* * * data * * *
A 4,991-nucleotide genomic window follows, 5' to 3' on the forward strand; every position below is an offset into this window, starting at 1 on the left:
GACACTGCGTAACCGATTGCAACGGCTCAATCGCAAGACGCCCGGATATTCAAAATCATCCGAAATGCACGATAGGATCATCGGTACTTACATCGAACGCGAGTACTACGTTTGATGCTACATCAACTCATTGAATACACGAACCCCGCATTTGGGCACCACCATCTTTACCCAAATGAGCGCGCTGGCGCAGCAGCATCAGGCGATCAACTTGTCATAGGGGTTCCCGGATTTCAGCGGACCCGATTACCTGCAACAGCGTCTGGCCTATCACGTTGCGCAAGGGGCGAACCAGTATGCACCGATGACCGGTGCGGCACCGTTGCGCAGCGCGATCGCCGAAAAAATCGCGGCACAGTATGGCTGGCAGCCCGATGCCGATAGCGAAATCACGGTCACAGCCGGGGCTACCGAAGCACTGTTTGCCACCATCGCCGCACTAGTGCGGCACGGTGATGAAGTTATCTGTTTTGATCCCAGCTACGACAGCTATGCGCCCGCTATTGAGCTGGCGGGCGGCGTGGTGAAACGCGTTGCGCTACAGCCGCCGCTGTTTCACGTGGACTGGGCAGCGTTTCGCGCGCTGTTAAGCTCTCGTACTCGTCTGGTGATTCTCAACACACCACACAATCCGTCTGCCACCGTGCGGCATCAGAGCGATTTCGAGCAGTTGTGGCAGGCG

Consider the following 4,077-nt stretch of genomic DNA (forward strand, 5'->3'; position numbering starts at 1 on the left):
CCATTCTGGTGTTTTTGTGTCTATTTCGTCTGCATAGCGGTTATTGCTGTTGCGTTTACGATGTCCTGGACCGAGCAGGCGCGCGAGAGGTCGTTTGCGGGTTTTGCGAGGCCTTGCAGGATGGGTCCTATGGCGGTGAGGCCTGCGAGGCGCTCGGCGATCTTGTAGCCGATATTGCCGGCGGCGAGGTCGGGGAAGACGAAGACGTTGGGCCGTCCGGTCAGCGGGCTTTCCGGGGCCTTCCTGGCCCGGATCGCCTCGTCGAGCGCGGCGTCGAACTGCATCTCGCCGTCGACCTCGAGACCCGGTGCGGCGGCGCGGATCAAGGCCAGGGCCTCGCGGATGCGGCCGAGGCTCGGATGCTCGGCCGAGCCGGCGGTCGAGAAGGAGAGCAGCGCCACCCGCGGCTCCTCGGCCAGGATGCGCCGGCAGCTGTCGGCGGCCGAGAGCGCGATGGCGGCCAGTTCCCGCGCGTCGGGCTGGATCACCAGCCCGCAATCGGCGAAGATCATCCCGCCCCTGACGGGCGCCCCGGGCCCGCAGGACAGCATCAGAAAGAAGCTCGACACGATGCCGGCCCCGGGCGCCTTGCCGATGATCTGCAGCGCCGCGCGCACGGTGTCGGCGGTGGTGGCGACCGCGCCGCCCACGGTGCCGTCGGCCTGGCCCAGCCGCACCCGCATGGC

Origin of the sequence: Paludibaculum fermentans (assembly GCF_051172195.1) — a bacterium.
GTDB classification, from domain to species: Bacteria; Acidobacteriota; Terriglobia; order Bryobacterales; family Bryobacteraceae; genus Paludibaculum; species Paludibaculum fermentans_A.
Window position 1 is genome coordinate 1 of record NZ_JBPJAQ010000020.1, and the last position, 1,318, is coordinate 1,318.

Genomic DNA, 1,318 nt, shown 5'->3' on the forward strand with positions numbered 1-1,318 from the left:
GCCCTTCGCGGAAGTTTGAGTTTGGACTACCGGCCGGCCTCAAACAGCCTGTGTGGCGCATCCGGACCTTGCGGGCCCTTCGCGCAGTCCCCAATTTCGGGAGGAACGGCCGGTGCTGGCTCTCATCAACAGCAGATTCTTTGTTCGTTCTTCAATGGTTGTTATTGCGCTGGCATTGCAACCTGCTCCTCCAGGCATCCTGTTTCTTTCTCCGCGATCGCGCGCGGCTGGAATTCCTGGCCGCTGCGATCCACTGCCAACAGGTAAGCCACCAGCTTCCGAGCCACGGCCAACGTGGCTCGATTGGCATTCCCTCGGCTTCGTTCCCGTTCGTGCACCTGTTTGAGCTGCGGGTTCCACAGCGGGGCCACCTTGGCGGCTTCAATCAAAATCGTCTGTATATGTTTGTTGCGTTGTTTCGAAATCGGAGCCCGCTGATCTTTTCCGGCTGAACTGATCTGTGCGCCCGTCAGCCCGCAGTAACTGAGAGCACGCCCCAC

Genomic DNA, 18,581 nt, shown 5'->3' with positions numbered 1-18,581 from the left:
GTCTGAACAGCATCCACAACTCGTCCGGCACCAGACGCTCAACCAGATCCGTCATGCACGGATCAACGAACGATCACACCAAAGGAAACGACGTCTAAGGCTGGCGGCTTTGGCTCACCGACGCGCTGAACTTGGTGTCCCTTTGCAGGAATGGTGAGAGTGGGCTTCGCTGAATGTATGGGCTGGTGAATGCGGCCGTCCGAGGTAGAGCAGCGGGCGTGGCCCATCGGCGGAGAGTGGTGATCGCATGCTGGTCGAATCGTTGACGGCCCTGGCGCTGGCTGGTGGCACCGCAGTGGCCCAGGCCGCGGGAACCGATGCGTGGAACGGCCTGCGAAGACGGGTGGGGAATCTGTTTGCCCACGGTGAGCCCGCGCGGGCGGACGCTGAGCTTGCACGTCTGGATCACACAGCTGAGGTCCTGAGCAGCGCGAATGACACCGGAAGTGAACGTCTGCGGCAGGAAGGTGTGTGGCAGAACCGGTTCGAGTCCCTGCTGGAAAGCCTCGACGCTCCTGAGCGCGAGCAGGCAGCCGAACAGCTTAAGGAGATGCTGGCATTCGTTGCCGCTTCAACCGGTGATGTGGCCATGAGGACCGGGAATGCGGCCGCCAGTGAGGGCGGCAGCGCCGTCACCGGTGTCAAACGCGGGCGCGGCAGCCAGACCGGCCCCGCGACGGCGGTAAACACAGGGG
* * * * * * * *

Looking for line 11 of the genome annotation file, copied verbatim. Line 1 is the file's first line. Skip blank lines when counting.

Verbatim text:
GTCTGAACAGCATCCACAACTCGTCCGGCACCAGACGCTCAACCAGATCCGTCATGCACGGATCAACGAACGATCACACCAAAGGAAACGACGTCTAAGGCTGGCGGCTTTGGCTCACCGACGCGCTGAACTTGGTGTCCCTTTGCAGGAATGGTGAGAGTGGGCTTCGCTGAATGTATGGGCTGGTGAATGCGGCCGTCCGAGGTAGAGCAGCGGGCGTGGCCCATCGGCGGAGAGTGGTGATCGCATGCTGGTCGAATCGTTGACGGCCCTGGCGCTGGCTGGTGGCACCGCAGTGGCCCAGGCCGCGGGAACCGATGCGTGGAACGGCCTGCGAAGACGGGTGGGGAATCTGTTTGCCCACGGTGAGCCCGCGCGGGCGGACGCTGAGCTTGCACGTCTGGATCACACAGCTGAGGTCCTGAGCAGCGCGAATGACACCGGAAGTGAACGTCTGCGGCAGGAAGGTGTGTGGCAGAACCGGTTCGAGTCCCTGCTGGAAAGCCTCGACGCTCCTGAGCGCGAGCAGGCAGCCGAACAGCTTAAGGAGATGCTGGCATTCGTTGCCGCTTCAACCGGTGATGTGGCCATGAGGACCGGGAATGCGGCCGCCAGTGAGGGCGGCAGCGCCGTCACCGGTGTCAAACGCGGGCGCGGCAGCCAGACCGGCCCCGCGACGGCGGTAAACACAGGGG